Your argument is ironically the reductive one. I have complete respect for people who choose to believe in an organized religion. But it remains the case that whether or not you can prove a higher deity, that in of itself has no bearing on how you should live your life. You can disprove the existence of god and still choose to believe in religion. You can prove the existence and still choose to not believe in any religious system. So proving the existence is worthless.
This comment is actually a much more reasonable expression of your point than the earlier one - you mentioned you respect the people who believe in religion and revised your claim to state that proof of the unfalsifiable is meaningless (which is nearly tautological). That logic is sound (though you could make an argument that attempting to prove something unfalsifiable when you're emotionally invested in it and it's otherwise harmless could be fulfilling).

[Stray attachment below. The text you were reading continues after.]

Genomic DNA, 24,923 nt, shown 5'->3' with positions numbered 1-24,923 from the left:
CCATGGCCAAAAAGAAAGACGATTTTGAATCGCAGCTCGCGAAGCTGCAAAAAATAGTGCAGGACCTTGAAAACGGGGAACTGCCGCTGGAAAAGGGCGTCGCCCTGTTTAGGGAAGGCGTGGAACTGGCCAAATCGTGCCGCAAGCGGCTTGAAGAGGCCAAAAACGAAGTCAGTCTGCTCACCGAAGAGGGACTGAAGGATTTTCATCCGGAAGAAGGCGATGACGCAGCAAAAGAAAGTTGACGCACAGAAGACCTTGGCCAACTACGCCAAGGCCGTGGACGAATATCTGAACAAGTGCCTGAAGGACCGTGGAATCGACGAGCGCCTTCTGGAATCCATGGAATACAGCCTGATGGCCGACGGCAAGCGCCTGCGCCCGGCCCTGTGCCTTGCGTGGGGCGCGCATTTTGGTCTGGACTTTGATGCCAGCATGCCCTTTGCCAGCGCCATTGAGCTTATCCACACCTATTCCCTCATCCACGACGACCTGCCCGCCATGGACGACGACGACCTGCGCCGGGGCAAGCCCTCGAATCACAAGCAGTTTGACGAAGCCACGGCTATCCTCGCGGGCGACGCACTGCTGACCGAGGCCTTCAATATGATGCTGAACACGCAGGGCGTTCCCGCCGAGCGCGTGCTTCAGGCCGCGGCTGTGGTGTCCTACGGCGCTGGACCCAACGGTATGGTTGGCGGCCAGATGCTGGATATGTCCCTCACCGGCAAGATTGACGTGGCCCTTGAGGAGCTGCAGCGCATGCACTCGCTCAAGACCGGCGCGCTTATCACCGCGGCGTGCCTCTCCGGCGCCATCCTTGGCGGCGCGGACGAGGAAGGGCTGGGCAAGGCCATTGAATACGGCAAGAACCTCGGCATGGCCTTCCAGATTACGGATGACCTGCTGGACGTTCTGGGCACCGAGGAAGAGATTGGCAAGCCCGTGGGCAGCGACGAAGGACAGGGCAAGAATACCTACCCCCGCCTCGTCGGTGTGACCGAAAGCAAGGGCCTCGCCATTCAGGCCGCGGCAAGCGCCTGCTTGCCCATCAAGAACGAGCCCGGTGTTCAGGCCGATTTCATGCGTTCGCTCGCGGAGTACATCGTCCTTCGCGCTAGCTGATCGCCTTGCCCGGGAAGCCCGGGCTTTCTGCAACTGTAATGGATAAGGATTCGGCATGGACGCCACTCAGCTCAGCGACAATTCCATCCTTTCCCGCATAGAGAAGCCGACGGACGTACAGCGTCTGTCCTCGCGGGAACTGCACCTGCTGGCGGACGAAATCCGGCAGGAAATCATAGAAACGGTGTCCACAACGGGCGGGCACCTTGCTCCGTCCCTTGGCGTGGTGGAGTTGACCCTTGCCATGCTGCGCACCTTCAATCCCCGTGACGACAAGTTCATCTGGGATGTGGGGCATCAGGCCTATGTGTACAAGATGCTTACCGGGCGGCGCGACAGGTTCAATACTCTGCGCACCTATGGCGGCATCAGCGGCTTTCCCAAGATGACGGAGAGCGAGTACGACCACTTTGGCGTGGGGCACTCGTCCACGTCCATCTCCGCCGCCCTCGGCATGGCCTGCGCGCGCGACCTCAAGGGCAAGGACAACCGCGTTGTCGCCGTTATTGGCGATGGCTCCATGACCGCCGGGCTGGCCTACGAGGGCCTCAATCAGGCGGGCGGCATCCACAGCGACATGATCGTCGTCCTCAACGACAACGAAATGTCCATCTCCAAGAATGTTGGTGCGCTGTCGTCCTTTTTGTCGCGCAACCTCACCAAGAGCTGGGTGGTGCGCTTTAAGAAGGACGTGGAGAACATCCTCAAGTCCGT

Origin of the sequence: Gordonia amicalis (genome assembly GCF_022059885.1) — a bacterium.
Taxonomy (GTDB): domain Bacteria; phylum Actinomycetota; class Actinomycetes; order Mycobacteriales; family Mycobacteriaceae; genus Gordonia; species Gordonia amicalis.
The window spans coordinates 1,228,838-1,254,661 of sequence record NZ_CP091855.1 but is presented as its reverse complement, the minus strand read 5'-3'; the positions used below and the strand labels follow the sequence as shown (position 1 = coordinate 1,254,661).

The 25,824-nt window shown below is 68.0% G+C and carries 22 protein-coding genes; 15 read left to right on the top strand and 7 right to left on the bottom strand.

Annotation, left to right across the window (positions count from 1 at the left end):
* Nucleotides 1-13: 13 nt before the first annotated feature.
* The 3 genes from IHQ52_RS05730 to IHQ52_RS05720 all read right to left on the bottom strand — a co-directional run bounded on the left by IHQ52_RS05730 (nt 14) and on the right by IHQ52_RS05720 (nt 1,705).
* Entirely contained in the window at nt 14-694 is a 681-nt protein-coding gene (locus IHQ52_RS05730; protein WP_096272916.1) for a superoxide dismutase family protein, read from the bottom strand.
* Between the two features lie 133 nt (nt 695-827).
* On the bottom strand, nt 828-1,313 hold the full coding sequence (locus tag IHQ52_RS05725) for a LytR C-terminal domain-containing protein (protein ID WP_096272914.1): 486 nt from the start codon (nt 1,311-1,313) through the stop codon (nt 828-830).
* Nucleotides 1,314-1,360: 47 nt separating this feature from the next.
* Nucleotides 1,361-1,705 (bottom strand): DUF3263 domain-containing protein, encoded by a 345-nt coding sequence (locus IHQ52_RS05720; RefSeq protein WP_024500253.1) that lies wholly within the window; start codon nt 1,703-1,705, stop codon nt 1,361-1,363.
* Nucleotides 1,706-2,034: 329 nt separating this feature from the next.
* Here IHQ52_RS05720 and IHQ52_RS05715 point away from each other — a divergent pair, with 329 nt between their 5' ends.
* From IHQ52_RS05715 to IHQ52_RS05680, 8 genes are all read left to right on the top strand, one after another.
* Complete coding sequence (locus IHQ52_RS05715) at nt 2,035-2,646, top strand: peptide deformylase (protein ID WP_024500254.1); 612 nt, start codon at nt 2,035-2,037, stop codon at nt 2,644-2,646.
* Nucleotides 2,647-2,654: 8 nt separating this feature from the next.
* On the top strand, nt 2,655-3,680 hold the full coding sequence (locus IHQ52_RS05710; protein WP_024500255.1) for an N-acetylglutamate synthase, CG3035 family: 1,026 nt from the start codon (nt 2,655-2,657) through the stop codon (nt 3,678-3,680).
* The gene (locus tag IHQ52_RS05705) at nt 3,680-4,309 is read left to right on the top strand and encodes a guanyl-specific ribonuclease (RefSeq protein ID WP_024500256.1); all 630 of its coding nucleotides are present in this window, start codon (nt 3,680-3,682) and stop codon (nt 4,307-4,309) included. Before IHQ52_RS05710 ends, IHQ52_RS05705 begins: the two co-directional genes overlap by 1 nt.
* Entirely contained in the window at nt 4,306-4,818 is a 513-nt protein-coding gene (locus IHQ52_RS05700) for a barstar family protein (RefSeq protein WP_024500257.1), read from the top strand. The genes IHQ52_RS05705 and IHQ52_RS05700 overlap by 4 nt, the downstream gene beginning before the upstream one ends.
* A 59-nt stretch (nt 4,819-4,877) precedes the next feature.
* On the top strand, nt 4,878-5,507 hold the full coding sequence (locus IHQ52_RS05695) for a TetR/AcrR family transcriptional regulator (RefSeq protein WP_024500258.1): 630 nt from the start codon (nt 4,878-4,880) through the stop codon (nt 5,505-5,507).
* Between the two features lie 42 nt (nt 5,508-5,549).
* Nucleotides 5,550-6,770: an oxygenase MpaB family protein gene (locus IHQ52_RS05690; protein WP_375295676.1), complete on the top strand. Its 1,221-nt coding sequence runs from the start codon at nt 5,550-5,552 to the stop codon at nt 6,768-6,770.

Your earlier comment had a different tone and sentiment; namely, that belief in something unfalsifiable has no impact on someone's life, and that you can't understand why grown adults would bother with it. That was the specific sentiment I found to be offensive.
For what it's worth, I'm agnostic.
2) You're the one calling it idol worship. I'm pointing out that most people would not take this idea seriously if it weren't Elon Musk saying it - and I still believe this is true.
3) The high school comment is pretty relevant. An intro philosophy class will usually mention Descartes, who thought about this stuff 4 centuries ago.
4) I only said it's funny that grown adults take the simulation hypothesis seriously. Your statement was the one that extrapolated that to religion and found offense.
I was merely joking, it's simply pretty funny to imagine a full-grown world of self-aware actors developing inside the OpenAI plan and then debating about the simulation hypothesis.